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4.3 Implementation of Destructors via Finalize

Visual Studio .NET 2003

Finalize is a method that is called on an object before it is deleted by the runtime garbage collector. This process is referred to as finalization. It takes place on a separate thread from execution. The execution order for Finalize calls in garbage-collected objects is unpredictable.

Destructors for __gc classes are implemented by the compiler renaming them to Finalize methods. The compiler injects code into each Finalize method to call any base object's Finalize. It also injects code to suppress any further finalization. The code is injected in the destructor because that is only called by delete, not the runtime garbage collector.

Example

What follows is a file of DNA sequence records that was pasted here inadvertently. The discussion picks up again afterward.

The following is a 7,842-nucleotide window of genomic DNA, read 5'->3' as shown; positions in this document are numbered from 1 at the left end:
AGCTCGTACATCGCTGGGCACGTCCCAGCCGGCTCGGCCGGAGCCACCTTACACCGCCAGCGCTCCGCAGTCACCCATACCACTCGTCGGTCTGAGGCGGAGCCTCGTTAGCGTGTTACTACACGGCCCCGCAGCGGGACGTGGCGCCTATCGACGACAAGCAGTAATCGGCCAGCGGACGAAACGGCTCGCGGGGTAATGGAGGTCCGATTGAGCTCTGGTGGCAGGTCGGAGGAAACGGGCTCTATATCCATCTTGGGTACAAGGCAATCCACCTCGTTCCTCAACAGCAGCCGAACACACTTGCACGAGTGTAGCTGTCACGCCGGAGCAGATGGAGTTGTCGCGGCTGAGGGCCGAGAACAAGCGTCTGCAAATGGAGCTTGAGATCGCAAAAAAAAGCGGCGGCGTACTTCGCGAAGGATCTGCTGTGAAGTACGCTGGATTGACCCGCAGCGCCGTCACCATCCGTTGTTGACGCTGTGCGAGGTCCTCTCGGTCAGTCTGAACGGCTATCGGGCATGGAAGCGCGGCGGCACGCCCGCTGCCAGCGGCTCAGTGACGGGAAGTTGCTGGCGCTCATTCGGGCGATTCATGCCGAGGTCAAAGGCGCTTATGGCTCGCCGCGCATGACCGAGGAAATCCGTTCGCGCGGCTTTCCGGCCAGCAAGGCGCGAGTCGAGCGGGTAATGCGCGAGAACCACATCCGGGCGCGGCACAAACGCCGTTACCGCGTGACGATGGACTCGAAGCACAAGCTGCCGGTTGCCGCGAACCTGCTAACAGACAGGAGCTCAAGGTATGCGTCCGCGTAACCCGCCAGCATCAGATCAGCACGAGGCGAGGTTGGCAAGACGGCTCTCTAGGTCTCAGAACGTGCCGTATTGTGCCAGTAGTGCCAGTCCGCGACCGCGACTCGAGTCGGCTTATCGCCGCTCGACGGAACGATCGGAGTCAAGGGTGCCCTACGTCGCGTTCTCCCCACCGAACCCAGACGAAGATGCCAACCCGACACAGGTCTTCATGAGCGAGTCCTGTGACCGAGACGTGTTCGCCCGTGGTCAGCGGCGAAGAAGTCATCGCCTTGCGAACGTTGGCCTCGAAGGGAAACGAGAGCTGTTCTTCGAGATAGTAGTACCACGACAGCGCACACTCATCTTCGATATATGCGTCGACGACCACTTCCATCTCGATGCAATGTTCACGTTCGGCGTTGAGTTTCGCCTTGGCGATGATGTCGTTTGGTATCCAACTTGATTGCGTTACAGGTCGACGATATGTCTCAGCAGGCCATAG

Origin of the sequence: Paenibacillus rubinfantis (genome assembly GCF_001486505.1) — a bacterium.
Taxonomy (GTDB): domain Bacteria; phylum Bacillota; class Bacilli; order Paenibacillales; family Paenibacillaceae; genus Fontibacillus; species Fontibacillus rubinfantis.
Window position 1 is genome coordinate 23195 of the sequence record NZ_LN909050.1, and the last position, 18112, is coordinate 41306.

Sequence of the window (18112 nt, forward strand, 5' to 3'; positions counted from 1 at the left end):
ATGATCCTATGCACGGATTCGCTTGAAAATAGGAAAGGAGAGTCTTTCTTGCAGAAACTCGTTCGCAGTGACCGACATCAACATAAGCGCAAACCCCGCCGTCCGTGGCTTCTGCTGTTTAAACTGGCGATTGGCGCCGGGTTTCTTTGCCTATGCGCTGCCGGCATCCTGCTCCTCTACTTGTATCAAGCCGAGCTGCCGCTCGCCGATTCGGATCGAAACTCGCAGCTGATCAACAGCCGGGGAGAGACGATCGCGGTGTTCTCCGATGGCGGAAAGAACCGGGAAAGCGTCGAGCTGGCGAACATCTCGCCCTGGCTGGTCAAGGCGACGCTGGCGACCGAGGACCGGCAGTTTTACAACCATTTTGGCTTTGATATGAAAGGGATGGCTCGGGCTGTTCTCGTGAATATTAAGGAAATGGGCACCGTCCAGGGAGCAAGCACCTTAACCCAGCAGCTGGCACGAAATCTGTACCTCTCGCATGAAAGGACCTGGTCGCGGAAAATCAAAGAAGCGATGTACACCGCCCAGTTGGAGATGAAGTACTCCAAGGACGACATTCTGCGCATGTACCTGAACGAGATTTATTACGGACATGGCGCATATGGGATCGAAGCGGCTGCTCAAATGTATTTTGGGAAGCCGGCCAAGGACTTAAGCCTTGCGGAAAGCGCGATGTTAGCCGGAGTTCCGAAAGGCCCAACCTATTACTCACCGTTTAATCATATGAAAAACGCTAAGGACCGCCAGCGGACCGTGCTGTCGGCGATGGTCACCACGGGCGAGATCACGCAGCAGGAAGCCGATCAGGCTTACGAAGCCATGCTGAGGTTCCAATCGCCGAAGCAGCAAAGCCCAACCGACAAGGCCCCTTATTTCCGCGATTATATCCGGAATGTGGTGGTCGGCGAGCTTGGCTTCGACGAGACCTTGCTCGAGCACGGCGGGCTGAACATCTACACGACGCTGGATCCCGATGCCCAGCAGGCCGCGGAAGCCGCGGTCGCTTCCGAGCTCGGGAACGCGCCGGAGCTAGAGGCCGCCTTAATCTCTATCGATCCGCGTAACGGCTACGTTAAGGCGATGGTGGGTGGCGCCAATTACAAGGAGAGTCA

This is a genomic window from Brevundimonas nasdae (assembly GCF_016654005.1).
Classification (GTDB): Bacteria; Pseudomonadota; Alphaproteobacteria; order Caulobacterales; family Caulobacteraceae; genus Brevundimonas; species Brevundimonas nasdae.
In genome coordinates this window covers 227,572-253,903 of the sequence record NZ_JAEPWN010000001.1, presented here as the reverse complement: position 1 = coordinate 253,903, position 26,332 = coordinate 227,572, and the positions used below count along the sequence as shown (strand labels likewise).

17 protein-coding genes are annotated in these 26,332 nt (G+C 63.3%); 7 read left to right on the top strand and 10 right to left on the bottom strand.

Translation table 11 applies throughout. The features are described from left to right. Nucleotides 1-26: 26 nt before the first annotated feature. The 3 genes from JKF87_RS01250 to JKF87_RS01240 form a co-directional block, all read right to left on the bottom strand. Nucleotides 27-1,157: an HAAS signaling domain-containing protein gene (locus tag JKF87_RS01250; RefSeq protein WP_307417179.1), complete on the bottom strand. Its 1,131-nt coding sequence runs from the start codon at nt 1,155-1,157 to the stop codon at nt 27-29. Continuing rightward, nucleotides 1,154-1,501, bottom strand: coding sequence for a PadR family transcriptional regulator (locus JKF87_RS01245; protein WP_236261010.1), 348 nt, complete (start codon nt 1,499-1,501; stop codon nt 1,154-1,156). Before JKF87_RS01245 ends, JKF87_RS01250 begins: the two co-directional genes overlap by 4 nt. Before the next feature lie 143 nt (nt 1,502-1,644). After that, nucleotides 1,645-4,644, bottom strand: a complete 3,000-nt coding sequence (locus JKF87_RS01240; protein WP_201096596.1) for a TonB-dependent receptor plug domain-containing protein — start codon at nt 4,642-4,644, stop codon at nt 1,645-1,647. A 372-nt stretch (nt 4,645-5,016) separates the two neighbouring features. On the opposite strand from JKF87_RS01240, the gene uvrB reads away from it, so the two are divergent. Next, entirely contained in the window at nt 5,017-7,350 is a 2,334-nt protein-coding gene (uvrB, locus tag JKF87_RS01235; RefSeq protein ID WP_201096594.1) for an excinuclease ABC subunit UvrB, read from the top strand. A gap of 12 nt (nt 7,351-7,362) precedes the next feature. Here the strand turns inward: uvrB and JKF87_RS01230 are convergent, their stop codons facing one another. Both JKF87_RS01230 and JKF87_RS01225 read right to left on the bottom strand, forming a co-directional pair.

This code:

// mcpp_destructors4.cpp
// compile with: /clr /LD
#using <mscorlib.dll>

__gc class A {
public:
   ~A() { System::Console::WriteLine(S"in ~A"); }
};
   
__gc class B : public A {
public:
   ~B() { }
};

is effectively transformed by the compiler to:

// do not compile
__gc class A {
public:
   A::Finalize() { Console::WriteLine(S"in ~A"); }

   virtual ~A() {
      System::GC::SuppressFinalize(this);
      A::Finalize();
   }
};

__gc class B : public A {
public:
   B::Finalize() { A::Finalize(); }

   virtual ~B() { 
      System::GC:SuppressFinalize(this);
      B::Finalize();
   }
};

Characteristic

  • A user-defined destructor of a __gc class is always virtual.

Constraints

  • Finalize cannot be defined by the user. It is a protected virtual member of System::Object.

    Example

    // mcpp_destructors5.cpp
    // compile with: /clr
    #using <mscorlib.dll>
    __gc class C {
    public:
       virtual void Finalize(); // C3840 can't define Finalize
    };
    
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